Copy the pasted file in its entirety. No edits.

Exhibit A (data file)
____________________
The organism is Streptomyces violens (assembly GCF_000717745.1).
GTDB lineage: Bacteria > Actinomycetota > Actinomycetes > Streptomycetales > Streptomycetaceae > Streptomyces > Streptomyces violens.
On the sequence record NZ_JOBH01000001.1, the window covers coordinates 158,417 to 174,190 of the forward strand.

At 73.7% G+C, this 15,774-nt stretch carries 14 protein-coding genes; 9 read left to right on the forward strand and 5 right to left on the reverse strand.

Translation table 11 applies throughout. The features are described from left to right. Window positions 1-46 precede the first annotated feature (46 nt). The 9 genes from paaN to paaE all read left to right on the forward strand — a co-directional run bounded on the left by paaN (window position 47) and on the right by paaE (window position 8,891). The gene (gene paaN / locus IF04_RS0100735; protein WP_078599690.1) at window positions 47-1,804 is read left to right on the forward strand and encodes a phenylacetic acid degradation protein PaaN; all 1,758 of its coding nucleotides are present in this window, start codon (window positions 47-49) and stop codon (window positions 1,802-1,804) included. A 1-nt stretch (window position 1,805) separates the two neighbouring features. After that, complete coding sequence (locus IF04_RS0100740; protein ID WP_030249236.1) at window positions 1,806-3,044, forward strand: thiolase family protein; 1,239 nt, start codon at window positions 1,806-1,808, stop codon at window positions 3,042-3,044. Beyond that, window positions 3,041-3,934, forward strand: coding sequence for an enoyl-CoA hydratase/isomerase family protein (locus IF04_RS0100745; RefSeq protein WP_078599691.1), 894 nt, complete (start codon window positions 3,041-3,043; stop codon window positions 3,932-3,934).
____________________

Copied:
The organism is Streptomyces violens (assembly GCF_000717745.1).
GTDB lineage: Bacteria > Actinomycetota > Actinomycetes > Streptomycetales > Streptomycetaceae > Streptomyces > Streptomyces violens.
On the sequence record NZ_JOBH01000001.1, the window covers coordinates 158,417 to 174,190 of the forward strand.

At 73.7% G+C, this 15,774-nt stretch carries 14 protein-coding genes; 9 read left to right on the forward strand and 5 right to left on the reverse strand.

Translation table 11 applies throughout. The features are described from left to right. Window positions 1-46 precede the first annotated feature (46 nt). The 9 genes from paaN to paaE all read left to right on the forward strand — a co-directional run bounded on the left by paaN (window position 47) and on the right by paaE (window position 8,891). The gene (gene paaN / locus IF04_RS0100735; protein WP_078599690.1) at window positions 47-1,804 is read left to right on the forward strand and encodes a phenylacetic acid degradation protein PaaN; all 1,758 of its coding nucleotides are present in this window, start codon (window positions 47-49) and stop codon (window positions 1,802-1,804) included. A 1-nt stretch (window position 1,805) separates the two neighbouring features. After that, complete coding sequence (locus IF04_RS0100740; protein ID WP_030249236.1) at window positions 1,806-3,044, forward strand: thiolase family protein; 1,239 nt, start codon at window positions 1,806-1,808, stop codon at window positions 3,042-3,044. Beyond that, window positions 3,041-3,934, forward strand: coding sequence for an enoyl-CoA hydratase/isomerase family protein (locus IF04_RS0100745; RefSeq protein WP_078599691.1), 894 nt, complete (start codon window positions 3,041-3,043; stop codon window positions 3,932-3,934).